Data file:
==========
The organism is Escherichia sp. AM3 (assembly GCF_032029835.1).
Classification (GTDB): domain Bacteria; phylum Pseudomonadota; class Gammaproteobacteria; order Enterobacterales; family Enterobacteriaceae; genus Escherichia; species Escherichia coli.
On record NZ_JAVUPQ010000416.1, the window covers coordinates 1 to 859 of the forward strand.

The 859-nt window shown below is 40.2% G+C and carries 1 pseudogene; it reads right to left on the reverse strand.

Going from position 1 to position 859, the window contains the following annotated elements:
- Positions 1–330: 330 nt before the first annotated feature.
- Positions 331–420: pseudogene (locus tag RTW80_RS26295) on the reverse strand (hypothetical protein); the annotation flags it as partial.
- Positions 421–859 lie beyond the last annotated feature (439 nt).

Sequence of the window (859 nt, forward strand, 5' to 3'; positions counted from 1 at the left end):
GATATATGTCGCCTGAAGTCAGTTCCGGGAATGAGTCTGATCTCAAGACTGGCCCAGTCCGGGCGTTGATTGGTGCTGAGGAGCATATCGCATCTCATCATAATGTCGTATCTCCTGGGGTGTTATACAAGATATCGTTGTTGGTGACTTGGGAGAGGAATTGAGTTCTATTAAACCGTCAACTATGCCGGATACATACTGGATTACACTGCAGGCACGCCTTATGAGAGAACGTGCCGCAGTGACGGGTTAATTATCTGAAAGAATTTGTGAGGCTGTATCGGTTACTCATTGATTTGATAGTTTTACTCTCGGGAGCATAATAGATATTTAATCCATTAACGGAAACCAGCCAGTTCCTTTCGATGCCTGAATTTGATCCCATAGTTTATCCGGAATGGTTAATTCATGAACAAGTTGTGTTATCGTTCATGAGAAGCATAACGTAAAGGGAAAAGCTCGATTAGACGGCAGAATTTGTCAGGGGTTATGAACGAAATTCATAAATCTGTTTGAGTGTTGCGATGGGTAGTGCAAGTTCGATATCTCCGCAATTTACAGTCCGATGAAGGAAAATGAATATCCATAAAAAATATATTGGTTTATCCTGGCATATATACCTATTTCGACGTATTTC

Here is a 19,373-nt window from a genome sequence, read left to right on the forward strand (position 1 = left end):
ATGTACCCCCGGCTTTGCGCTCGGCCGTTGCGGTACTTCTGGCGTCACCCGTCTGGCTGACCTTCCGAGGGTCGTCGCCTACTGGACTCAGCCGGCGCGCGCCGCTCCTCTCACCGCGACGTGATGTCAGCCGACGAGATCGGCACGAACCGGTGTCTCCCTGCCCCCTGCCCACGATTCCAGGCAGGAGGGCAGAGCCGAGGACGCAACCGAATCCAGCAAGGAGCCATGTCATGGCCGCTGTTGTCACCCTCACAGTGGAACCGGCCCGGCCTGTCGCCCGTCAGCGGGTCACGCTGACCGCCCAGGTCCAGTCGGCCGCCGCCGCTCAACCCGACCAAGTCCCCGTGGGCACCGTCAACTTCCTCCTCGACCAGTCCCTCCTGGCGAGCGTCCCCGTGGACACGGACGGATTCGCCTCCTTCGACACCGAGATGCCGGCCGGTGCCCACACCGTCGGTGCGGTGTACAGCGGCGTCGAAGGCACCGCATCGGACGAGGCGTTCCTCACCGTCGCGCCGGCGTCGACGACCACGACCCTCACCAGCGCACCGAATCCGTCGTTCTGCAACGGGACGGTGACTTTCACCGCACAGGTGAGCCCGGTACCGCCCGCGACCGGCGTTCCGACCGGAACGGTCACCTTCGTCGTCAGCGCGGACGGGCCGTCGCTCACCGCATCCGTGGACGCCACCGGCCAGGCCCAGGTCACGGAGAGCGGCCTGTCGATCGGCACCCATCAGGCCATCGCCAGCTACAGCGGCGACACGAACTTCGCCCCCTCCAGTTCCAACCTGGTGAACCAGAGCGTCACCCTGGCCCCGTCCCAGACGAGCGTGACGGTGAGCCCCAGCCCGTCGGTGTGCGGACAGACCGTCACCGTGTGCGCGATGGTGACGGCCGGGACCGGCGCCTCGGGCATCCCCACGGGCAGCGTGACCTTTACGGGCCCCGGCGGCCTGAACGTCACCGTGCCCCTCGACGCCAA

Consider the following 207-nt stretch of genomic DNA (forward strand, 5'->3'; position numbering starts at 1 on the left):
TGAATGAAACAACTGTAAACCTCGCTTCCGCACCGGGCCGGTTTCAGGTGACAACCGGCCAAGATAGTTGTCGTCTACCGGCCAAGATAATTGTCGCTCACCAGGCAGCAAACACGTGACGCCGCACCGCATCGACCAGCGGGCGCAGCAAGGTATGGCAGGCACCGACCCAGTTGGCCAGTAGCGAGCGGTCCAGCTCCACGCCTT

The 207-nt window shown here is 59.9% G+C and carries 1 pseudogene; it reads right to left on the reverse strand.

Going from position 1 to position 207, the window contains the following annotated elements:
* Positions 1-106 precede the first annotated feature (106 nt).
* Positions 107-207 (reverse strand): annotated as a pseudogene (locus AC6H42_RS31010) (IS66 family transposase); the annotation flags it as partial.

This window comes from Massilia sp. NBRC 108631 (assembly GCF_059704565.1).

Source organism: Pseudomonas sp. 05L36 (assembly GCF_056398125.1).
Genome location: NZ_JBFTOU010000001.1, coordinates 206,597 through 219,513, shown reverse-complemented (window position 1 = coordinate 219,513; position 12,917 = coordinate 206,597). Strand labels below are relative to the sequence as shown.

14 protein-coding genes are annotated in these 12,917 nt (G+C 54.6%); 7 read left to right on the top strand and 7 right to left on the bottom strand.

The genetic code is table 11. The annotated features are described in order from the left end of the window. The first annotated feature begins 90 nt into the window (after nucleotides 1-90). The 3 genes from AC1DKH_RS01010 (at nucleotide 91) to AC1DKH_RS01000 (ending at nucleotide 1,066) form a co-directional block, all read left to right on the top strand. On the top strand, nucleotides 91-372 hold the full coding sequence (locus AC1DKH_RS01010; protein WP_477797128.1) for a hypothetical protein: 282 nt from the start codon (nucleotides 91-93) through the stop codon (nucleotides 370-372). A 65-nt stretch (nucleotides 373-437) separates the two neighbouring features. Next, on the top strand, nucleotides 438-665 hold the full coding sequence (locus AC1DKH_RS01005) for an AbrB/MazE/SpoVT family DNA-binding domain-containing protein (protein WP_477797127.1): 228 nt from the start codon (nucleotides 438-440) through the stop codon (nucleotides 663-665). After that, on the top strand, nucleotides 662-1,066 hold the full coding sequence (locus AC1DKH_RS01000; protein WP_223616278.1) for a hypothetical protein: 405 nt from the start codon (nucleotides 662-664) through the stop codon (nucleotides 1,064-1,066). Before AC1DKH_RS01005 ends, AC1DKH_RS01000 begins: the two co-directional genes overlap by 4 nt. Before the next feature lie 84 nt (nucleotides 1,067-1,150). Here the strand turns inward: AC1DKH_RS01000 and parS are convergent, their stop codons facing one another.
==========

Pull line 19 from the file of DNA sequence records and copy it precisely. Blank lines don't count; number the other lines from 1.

This window comes from Massilia sp. NBRC 108631 (assembly GCF_059704565.1).